Hong Kong authorities have arrested Cardinal Joseph Zen, a 90-year-old critic of the Chinese Communist Party (CCP), along with four other pro-democracy advocates, for allegedly breaking the government’s national security law.
Many nations would call a 90-year-old cardinal who stands up to tyranny a hero, but in Beijing-backed Hong Kong, he’s considered a threat. Thanks to the controversial national security law passed in Hong Kong in 2020, anyone who challenges the stranglehold authorities have on freedom could find themselves in jail.
Zen, the former Catholic archbishop of Hong Kong who fled China shortly before the communists took over in 1949, was one of five trustees of the 612 Humanitarian Relief Fund arrested this week. The organization helped pro-freedom protestors in financial need in 2019 but has since been abandoned. They were charged with collusion with foreign forces. Cardinal Zen has since been released on bail, but he and the other arrestees face the possibility of life imprisonment.
Cardinal Zen is no stranger to conflict with the Chinese government. At one time he attempted to make inroads with the CCP’s state-controlled Catholic church but soon saw how egregious the lack of religious freedom truly is under CCP rule. China broke its connection with the Catholic church in 1951 and persecuted priests and bishops.
In 2018, he warned against an agreement between the Vatican and China, saying that it would put Catholics in China in a “birdcage.” He added, “The Communist government just wants the church to surrender, because they want complete control, not only of the Catholic Church but all the religions.”
Zen also posted about his journey to Rome, during which he implored the Vatican not to replace an underground bishop with an excommunicated one favored by Beijing.
The Vatican did express concern over his arrest. Prior to Zen’s release, the Catholic Diocese of Hong Kong also spoke out, saying they are “extremely concerned about the condition and safety of Cardinal Joseph Zen.”
U.S. Indo-Pacific coordinator Kurt Campbell said, “All I can tell you is that I think we’re increasingly troubled by steps in Hong Kong to pressure and eliminate civil society.”
The U.K., which returned Hong Kong to Chinese control in 1997 under the agreement that the autonomous region would retain its civil liberties and democratic governing structure, criticized the move. British minister James Cleverly said to Parliament, “The Hong Kong authorities’ decision to target leading pro-democracy figures, including Cardinal Zen, Margaret Ng, Hui Po-keung and Denise Ho, under the National Security Law is unacceptable.”
He added, “We continue to make clear to mainland China and to Hong Kong authorities our strong opposition to the National Security Law, which is being used to curtail freedom, punish dissent, and shrink the space for opposition free press and civil society.”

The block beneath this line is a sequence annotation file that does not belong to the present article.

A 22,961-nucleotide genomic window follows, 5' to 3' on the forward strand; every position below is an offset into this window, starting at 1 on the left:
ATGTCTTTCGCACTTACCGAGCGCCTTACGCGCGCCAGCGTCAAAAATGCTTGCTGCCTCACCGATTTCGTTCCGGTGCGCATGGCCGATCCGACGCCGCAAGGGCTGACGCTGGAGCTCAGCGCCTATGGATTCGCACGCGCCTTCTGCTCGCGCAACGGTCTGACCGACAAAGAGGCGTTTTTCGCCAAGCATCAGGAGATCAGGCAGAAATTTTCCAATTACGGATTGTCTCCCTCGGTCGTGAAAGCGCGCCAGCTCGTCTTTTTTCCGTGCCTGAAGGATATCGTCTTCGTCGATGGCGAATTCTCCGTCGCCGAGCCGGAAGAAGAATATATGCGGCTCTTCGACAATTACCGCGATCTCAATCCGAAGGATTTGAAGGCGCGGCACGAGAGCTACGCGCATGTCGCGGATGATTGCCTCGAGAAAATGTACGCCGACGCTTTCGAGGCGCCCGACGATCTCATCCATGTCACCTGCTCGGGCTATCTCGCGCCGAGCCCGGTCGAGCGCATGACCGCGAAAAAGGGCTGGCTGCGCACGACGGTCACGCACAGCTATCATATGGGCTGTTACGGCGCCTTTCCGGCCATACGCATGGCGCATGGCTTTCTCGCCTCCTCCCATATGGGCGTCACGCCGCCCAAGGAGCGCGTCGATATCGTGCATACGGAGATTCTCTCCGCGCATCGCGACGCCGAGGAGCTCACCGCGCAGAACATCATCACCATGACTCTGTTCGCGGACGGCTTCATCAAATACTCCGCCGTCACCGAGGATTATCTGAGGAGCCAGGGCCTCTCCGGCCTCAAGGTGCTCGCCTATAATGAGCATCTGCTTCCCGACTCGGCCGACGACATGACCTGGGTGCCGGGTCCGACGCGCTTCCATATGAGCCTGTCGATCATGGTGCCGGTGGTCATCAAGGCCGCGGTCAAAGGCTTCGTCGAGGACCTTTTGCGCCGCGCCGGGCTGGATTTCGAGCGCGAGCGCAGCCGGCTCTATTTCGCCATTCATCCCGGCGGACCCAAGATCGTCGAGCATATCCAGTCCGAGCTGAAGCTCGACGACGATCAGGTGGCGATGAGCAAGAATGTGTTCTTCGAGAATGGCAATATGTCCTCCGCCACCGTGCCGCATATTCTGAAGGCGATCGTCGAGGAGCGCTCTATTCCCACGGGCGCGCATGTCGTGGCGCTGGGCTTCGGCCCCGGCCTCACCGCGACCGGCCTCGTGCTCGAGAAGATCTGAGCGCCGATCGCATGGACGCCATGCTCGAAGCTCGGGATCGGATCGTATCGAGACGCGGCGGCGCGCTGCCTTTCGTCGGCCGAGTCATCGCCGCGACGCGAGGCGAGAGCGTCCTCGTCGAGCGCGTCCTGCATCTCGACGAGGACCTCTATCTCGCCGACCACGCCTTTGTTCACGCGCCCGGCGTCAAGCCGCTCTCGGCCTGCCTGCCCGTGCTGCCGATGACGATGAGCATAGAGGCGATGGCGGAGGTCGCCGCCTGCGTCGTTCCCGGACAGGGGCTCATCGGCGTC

The National Security law, jammed through by the CCP in the wake of a massive pro-democracy protest movement in Hong Kong, has now been used to raid and shut down independent media, target human rights organizations, arrest and jail protesters and dissidents, and remake Hong Kong’s government by allowing only “patriots” who meet CCP standards to serve as legislative representatives or as government executives. Last week, a Beijing loyalist was “elected” as Hong Kong’s new premier by a CCP-approved committee rather than the Hong Kong people.
You can never completely trust a government to respect freedom, but especially a communist regime. The CCP has proven itself a brutal oppressor of human rights and human freedom, and its shifty and sudden takeover of Hong Kong shows that it will lie, persecute, and terrorize to gain complete control. Zen and the others arrested are no threat to national security; they simply oppose Beijing’s illegal oppression and its breach of promise to allow Hong Kongers to remain a free people.
Unfortunately, this is not being done in a vacuum. China’s tactics in Hong Kong are a frightening parallel to the West’s increasing efforts to shut down dissent and limit freedom in the name of national security and the “greater good.”
This is seen most prominently in Canada, where Prime Minister Justin Trudeau crushed the peaceful Freedom Convoy protests by declaring martial law and where provincial governments have repeatedly arrested and jailed pastors for speaking out against government officials and continuing to hold church services in defiance of COVID orders.
In the U.S., government agencies are increasingly trying to interfere in church business and the lives and businesses of religious Americans in the name of tolerance and secular humanism. We’ve seen the FBI label parents as potential domestic terrorists for speaking out at school board meetings and arrest and jail protesters and students without basic due process protections. And we’re now seeing efforts to block sitting lawmakers from running for office because they’re not “patriotic” enough — despite the fact that they’ve never been charged with sedition or treason, much less convicted.
We are still a long way from the sad and tragic fate of Hong Kong, but the growing push to censor dissenting voices, as well as those who question or even joke about high-ranking government officials or policy, should be a reminder that the U.S., for all of its safeguards and rights, is not immune to the forces of totalitarianism. As so many, from the Founding Fathers to Ronald Reagan, have warned throughout history: Freedom must be tirelessly guarded, or government will take it away. It’s the nature of the beast.